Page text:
No single measure will eradicate the curse of disinformation nor will it solve the broader problems of the internet. Many building blocks are required and they need to fit together in order to create a larger whole. Real-time interoperability along the algorithmically determined distribution chain of online content can be considered one of those – this is where unique media identifiers fit in. Establishing them through the transparent, consensual and self-regulatory process of ISO standard setting should be in the best interests of many stakeholders, both in the private and public sector. All of them are invited to join and contribute to an endeavour that begins in early 2024.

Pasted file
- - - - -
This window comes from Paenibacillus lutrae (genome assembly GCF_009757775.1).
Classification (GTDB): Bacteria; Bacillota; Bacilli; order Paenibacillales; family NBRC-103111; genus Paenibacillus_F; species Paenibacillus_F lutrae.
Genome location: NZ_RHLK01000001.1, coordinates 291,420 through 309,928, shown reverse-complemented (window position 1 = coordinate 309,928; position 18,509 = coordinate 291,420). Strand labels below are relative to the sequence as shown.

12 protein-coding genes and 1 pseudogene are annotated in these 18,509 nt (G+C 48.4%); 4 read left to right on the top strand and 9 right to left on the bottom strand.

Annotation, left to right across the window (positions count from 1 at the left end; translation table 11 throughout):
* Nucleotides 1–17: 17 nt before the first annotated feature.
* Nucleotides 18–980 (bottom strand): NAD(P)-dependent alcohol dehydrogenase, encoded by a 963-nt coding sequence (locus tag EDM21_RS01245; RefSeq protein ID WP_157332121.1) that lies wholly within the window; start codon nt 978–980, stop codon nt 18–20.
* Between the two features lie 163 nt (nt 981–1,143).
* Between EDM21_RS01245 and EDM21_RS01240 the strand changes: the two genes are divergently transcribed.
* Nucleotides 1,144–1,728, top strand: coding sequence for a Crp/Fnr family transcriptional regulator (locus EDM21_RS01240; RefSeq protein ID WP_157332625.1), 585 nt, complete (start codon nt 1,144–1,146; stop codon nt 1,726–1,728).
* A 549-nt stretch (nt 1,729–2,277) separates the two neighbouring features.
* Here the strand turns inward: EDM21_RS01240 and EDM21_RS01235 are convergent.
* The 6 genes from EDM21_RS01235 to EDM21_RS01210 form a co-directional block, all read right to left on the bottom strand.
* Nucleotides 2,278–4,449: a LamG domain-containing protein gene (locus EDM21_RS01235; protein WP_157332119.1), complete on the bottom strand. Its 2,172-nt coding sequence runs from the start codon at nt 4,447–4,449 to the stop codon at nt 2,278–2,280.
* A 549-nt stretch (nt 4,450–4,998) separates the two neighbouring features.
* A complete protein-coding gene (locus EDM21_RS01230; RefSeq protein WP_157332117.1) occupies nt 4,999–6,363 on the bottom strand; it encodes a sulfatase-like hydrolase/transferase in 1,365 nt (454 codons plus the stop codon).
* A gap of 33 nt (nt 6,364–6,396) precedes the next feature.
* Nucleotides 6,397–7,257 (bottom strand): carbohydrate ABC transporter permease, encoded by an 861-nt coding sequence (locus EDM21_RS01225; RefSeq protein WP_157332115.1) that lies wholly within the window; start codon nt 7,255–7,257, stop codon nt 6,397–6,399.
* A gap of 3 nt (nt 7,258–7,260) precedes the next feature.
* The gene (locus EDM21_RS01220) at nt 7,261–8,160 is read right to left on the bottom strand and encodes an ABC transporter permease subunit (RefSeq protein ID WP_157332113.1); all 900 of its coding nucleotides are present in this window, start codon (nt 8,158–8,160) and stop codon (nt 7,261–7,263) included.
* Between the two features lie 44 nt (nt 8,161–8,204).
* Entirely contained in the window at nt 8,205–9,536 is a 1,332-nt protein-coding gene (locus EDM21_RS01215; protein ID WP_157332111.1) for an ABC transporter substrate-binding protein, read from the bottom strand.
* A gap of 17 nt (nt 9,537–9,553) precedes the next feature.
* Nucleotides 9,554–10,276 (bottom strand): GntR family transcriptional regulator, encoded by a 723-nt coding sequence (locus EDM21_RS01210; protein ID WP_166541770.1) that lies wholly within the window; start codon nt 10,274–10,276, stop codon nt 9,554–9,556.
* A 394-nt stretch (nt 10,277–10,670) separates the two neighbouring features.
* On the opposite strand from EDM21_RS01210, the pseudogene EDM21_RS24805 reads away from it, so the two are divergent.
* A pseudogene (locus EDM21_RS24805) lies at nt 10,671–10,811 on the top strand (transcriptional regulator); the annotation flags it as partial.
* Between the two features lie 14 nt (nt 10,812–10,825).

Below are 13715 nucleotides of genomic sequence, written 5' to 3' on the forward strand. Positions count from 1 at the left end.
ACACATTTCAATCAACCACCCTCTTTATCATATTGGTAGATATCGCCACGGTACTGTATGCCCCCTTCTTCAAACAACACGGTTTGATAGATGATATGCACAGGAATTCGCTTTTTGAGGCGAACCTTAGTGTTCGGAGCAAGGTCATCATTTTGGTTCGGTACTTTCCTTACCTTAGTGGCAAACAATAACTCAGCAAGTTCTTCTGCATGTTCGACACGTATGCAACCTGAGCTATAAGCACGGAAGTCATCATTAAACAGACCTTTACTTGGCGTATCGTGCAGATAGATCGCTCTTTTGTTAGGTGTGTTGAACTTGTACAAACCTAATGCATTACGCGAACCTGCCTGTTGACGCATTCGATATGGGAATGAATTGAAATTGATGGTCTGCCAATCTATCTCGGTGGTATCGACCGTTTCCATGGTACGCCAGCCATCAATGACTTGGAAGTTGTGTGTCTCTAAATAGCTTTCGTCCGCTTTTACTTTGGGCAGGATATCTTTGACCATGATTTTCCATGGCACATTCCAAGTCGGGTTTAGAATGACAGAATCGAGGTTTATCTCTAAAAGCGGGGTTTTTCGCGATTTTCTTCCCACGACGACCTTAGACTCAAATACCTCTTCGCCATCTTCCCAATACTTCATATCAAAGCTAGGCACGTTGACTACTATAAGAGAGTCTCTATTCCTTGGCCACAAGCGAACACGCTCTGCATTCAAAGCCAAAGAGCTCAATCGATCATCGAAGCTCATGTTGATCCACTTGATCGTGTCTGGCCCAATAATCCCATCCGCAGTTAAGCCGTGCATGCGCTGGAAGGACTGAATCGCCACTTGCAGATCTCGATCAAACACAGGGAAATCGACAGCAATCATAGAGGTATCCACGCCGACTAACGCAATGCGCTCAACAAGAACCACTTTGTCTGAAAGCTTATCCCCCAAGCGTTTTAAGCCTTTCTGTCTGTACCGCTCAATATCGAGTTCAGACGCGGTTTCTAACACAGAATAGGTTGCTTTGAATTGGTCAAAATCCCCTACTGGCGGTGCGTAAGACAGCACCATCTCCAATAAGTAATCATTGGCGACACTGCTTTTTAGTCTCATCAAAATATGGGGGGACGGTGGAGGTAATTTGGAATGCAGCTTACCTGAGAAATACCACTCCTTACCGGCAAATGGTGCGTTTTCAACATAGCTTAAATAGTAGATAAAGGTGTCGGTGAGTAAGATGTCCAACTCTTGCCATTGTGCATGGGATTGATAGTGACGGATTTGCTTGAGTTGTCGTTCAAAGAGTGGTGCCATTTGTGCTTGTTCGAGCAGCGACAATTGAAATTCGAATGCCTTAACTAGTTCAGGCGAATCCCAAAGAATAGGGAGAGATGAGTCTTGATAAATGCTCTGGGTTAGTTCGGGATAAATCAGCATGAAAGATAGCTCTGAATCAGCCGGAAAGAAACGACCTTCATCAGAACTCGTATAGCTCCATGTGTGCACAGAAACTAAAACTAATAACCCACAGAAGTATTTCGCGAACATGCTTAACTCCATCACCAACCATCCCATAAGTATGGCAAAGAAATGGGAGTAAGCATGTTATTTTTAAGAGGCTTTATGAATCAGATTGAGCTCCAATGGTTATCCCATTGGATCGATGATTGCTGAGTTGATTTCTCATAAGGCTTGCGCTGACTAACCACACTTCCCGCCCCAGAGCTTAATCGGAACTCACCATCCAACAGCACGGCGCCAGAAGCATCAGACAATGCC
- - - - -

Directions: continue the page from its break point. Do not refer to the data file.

The kick-off meeting for the international workshop agreement on unique media identifiers for distribution channels and brands will take place on Wednesday 21 February 2024 at DIN, Burggrafenstr. 6, 10787 Berlin, Germany. The workshop will be open to registered participants only. An option to join virtually will be provided.
For more information or to register, contact: [email protected]